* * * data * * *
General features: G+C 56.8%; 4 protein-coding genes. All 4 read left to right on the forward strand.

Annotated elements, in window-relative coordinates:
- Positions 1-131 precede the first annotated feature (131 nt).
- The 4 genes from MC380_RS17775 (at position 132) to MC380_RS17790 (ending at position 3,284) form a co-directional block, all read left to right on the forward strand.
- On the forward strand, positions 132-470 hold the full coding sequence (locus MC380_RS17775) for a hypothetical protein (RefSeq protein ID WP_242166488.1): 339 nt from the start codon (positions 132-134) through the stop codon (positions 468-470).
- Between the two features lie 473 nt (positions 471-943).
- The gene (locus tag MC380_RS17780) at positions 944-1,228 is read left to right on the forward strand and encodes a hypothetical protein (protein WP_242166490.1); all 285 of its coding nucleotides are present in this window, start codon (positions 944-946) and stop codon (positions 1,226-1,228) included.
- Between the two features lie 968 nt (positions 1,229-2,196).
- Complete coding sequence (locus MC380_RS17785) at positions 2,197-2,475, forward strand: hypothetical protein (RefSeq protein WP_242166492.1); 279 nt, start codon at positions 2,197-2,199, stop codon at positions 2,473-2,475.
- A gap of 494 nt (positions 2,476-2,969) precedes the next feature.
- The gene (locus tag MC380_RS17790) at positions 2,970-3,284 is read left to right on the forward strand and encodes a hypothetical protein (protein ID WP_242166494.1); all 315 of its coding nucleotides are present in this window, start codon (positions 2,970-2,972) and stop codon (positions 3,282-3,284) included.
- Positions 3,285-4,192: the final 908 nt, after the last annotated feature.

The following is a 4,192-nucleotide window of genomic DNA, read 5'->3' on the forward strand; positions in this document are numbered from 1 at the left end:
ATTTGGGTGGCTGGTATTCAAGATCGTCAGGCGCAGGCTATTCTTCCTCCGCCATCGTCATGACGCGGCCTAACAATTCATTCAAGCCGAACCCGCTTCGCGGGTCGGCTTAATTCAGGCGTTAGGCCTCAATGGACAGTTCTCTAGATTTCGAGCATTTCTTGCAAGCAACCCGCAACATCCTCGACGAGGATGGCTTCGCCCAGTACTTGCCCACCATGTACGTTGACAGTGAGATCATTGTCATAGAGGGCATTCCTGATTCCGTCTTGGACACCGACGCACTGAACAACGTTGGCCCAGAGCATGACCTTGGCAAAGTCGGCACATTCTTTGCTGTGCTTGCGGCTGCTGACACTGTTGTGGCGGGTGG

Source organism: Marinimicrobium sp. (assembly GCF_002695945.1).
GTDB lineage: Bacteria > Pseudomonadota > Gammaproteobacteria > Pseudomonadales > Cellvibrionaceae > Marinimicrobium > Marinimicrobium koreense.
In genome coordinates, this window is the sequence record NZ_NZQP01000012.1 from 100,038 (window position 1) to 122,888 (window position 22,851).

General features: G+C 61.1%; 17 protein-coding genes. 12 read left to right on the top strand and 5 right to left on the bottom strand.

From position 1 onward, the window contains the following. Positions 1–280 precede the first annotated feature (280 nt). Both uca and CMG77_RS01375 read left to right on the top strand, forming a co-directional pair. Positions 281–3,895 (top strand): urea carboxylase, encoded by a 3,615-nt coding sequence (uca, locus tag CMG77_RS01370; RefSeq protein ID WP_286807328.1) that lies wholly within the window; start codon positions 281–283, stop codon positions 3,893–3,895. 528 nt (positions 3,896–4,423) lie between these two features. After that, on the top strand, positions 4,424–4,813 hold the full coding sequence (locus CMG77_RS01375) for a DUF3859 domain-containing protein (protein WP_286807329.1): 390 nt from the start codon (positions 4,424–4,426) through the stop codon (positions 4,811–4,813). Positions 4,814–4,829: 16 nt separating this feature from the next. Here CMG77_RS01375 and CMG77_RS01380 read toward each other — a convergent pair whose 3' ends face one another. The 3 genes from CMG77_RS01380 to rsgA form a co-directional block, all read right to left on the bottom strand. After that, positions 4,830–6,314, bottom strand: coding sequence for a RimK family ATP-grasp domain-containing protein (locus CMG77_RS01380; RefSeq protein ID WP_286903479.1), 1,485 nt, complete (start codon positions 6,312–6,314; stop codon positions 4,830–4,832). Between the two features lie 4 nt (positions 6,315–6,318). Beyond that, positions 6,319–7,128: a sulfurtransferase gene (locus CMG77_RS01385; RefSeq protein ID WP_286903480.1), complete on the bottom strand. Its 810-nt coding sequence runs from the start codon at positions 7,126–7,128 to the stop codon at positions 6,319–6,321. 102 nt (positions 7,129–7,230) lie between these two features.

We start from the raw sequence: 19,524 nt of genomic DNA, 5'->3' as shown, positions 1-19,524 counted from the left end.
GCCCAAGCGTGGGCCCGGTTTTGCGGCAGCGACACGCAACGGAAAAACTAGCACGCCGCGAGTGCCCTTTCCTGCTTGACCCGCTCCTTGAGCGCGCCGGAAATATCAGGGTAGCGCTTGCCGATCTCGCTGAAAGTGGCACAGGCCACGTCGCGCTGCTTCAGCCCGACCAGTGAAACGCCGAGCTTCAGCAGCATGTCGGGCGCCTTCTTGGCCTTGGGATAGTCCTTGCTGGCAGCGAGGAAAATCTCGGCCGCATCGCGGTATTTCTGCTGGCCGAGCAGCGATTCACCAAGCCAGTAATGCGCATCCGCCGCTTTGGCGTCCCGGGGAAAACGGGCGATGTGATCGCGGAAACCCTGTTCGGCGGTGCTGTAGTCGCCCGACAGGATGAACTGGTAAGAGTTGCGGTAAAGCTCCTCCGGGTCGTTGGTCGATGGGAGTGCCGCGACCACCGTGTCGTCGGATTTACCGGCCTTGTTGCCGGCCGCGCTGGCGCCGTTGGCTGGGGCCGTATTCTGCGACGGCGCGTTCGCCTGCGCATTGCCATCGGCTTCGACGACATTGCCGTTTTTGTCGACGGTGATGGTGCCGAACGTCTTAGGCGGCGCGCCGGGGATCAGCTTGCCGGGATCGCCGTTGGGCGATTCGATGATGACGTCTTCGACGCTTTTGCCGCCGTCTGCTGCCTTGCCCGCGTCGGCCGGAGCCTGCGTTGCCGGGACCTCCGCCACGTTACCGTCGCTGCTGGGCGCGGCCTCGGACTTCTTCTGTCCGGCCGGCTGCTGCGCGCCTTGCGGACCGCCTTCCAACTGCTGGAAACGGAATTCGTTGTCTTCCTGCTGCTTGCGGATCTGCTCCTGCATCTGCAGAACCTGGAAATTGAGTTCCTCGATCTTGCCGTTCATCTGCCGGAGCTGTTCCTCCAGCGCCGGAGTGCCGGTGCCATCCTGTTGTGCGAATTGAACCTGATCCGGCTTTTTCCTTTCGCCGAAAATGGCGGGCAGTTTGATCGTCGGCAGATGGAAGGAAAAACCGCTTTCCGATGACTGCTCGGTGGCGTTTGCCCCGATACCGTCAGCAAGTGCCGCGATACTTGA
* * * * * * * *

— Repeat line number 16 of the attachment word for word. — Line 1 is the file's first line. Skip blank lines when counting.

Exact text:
GTDB lineage: Bacteria > Pseudomonadota > Gammaproteobacteria > Pseudomonadales > Cellvibrionaceae > Marinimicrobium > Marinimicrobium koreense.